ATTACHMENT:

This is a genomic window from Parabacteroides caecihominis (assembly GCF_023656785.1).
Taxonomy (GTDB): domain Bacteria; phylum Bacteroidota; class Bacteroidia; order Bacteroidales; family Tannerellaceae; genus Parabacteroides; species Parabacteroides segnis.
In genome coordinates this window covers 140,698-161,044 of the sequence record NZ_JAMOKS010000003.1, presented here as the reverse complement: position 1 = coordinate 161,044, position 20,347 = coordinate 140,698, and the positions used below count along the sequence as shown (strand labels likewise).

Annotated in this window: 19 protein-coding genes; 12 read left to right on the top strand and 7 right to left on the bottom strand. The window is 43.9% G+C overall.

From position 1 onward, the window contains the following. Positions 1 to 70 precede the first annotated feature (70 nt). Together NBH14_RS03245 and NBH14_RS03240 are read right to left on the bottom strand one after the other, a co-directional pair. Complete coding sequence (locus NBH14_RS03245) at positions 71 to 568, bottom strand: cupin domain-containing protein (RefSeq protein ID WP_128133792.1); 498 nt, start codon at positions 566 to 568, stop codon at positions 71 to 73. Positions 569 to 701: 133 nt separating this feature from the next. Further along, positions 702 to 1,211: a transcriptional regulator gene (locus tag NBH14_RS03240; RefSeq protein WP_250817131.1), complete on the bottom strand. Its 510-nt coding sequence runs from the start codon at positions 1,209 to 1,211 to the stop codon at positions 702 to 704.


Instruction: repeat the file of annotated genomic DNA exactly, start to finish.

This is a genomic window from Parabacteroides caecihominis (assembly GCF_023656785.1).
Taxonomy (GTDB): domain Bacteria; phylum Bacteroidota; class Bacteroidia; order Bacteroidales; family Tannerellaceae; genus Parabacteroides; species Parabacteroides segnis.
In genome coordinates this window covers 140,698-161,044 of the sequence record NZ_JAMOKS010000003.1, presented here as the reverse complement: position 1 = coordinate 161,044, position 20,347 = coordinate 140,698, and the positions used below count along the sequence as shown (strand labels likewise).

Annotated in this window: 19 protein-coding genes; 12 read left to right on the top strand and 7 right to left on the bottom strand. The window is 43.9% G+C overall.

From position 1 onward, the window contains the following. Positions 1 to 70 precede the first annotated feature (70 nt). Together NBH14_RS03245 and NBH14_RS03240 are read right to left on the bottom strand one after the other, a co-directional pair. Complete coding sequence (locus NBH14_RS03245) at positions 71 to 568, bottom strand: cupin domain-containing protein (RefSeq protein ID WP_128133792.1); 498 nt, start codon at positions 566 to 568, stop codon at positions 71 to 73. Positions 569 to 701: 133 nt separating this feature from the next. Further along, positions 702 to 1,211: a transcriptional regulator gene (locus tag NBH14_RS03240; RefSeq protein WP_250817131.1), complete on the bottom strand. Its 510-nt coding sequence runs from the start codon at positions 1,209 to 1,211 to the stop codon at positions 702 to 704.